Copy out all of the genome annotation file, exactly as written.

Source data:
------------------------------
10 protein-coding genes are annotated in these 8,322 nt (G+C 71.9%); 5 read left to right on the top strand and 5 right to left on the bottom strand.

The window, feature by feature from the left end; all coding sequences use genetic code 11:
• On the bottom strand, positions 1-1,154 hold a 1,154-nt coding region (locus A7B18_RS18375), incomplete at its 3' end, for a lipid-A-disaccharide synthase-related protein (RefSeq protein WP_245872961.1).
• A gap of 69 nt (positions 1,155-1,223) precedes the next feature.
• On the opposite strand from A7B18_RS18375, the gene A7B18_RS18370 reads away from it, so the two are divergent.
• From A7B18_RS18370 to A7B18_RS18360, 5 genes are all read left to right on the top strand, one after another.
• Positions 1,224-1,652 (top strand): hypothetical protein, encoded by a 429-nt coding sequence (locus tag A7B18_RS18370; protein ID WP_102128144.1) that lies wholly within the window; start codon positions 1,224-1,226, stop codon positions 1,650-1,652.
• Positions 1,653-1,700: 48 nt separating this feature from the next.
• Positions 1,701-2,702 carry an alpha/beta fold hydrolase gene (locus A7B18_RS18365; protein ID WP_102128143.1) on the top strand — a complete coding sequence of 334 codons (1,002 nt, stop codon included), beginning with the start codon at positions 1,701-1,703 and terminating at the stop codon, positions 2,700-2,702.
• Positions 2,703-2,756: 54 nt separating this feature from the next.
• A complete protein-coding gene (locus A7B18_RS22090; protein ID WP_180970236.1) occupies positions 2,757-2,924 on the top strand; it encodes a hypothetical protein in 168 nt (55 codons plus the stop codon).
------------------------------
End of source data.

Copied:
10 protein-coding genes are annotated in these 8,322 nt (G+C 71.9%); 5 read left to right on the top strand and 5 right to left on the bottom strand.

The window, feature by feature from the left end; all coding sequences use genetic code 11:
• On the bottom strand, positions 1-1,154 hold a 1,154-nt coding region (locus A7B18_RS18375), incomplete at its 3' end, for a lipid-A-disaccharide synthase-related protein (RefSeq protein WP_245872961.1).
• A gap of 69 nt (positions 1,155-1,223) precedes the next feature.
• On the opposite strand from A7B18_RS18375, the gene A7B18_RS18370 reads away from it, so the two are divergent.
• From A7B18_RS18370 to A7B18_RS18360, 5 genes are all read left to right on the top strand, one after another.
• Positions 1,224-1,652 (top strand): hypothetical protein, encoded by a 429-nt coding sequence (locus tag A7B18_RS18370; protein ID WP_102128144.1) that lies wholly within the window; start codon positions 1,224-1,226, stop codon positions 1,650-1,652.
• Positions 1,653-1,700: 48 nt separating this feature from the next.
• Positions 1,701-2,702 carry an alpha/beta fold hydrolase gene (locus A7B18_RS18365; protein ID WP_102128143.1) on the top strand — a complete coding sequence of 334 codons (1,002 nt, stop codon included), beginning with the start codon at positions 1,701-1,703 and terminating at the stop codon, positions 2,700-2,702.
• Positions 2,703-2,756: 54 nt separating this feature from the next.
• A complete protein-coding gene (locus A7B18_RS22090; protein ID WP_180970236.1) occupies positions 2,757-2,924 on the top strand; it encodes a hypothetical protein in 168 nt (55 codons plus the stop codon).